"By one count, President Bush offered 23 different rationales for this war," John Kerry scoffed last month. Considering that the Kerry campaign claims their man has voted 600 times to cut taxes, there's good reason to doubt the challenger's counting skills. But there's no denying that the Bush administration has offered several different rationales to bolster its case for the Iraq war.
Oh, wait, it can be denied. In fact, it's being denied zealously now that the Iraqi Survey Group has concluded in its final report that Saddam had no weapons of mass destruction when we invaded. The president's critics now insist that Bush made only one case for war.
To his critics, it seems, Bush's error is that he offered too many reasons to go to war, except when he offered too few. When the news is that no WMDs have been found, WMDs become Bush's only reason to go to war. Back when the WMD angle had yet to be verified, the problem was that Bush offered too many rationales. Which is it?
Now, receiving as much mail as I do from Bush-haters - rational and irrational - let me anticipate an objection: Bush has offered these various rationales for the war only after it became clear that we weren't going to find WMDs. Every time I write a column about how a democratizing and prospering Iraq is essential for victory in the war on terror, I get a dozen e-mails from anti-Bush readers saying, "If only Bush had made that argument before the war, instead of hinging it all on WMDs, I would believe that he cares about democracy now."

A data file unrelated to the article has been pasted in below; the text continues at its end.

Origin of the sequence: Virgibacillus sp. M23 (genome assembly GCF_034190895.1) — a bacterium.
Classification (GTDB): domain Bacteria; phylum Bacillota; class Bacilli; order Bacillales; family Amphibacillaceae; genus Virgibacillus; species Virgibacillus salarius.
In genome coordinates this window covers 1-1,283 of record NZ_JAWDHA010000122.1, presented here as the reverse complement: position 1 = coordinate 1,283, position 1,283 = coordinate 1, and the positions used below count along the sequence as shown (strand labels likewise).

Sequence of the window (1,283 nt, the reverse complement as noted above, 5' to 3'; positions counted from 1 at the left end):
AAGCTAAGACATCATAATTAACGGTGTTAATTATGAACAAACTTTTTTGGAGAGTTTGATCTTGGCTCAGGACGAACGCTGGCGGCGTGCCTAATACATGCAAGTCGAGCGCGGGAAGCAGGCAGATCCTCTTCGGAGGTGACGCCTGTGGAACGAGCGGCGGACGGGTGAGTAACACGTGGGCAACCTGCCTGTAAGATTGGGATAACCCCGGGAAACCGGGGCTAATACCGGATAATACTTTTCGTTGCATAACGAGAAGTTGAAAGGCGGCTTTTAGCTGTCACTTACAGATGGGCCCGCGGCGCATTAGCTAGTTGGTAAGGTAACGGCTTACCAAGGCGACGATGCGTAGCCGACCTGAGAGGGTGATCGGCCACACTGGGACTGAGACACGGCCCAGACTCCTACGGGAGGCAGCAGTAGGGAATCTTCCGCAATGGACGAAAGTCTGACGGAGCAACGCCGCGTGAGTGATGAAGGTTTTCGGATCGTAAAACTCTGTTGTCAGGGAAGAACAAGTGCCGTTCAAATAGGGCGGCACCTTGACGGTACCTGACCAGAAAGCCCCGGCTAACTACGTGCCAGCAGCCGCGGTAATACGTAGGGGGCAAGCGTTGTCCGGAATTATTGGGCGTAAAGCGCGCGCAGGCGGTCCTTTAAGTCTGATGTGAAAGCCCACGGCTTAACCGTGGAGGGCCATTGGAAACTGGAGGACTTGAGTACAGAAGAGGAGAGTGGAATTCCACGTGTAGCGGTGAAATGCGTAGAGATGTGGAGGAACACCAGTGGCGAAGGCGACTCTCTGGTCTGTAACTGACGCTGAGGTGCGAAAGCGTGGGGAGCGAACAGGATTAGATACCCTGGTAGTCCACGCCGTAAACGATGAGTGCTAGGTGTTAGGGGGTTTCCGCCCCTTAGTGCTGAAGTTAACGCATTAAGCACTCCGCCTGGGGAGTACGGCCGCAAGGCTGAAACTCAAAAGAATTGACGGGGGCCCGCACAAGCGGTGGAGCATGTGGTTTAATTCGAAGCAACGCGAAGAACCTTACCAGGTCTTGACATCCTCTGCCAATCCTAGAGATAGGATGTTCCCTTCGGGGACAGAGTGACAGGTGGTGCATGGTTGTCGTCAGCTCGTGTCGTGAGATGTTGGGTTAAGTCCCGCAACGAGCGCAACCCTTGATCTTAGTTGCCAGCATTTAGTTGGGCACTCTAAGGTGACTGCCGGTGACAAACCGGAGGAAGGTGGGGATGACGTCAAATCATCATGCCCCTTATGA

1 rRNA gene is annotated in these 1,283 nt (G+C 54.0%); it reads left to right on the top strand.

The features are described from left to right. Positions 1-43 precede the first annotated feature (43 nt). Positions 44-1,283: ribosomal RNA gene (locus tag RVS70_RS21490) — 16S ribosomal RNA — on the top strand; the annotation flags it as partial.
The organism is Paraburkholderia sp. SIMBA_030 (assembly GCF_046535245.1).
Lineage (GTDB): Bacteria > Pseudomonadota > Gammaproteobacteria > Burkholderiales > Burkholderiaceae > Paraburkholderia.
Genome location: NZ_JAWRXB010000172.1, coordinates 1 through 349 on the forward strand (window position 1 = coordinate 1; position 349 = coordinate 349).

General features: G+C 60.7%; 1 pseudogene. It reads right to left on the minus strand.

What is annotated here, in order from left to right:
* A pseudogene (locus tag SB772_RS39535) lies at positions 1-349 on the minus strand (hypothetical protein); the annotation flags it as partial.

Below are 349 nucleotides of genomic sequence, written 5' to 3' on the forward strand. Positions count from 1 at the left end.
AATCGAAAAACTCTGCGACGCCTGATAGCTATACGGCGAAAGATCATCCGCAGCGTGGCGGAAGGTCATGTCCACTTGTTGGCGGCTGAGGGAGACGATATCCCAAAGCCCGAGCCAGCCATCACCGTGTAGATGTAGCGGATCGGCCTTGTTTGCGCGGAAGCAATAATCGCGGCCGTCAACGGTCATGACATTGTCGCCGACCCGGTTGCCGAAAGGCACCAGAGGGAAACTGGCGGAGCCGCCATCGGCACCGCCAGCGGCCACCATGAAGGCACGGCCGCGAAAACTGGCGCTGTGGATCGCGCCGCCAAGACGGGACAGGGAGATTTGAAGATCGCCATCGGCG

But this is nonsense wrapped in myth inside propaganda. The notion that the invasion of Iraq was justified - and justifiable - solely on the WMD threat is a canard. It's true, the administration did emphasize the WMD issue. But it's also true that the press consistently demanded "one reason" - in Tim Russert's words - to go to war. The WMD case was simply the most compelling one to make. Every allied intelligence agency - including France's and Germany's - was convinced Saddam had WMDs. As were all of the various competing agencies in our own defense-intelligence complex.
When Paul Wolfowitz told Vanity Fair in May 2003 that the administration settled on the WMD issue for bureaucratic reasons, opponents of the war cynically distorted the interview to make it sound like the administration wasn't convinced about the WMD threat. What Wolfowitz was actually saying, very clearly, was that the WMD threat was the most palpable threat - the one that all the professionals could agree on it.
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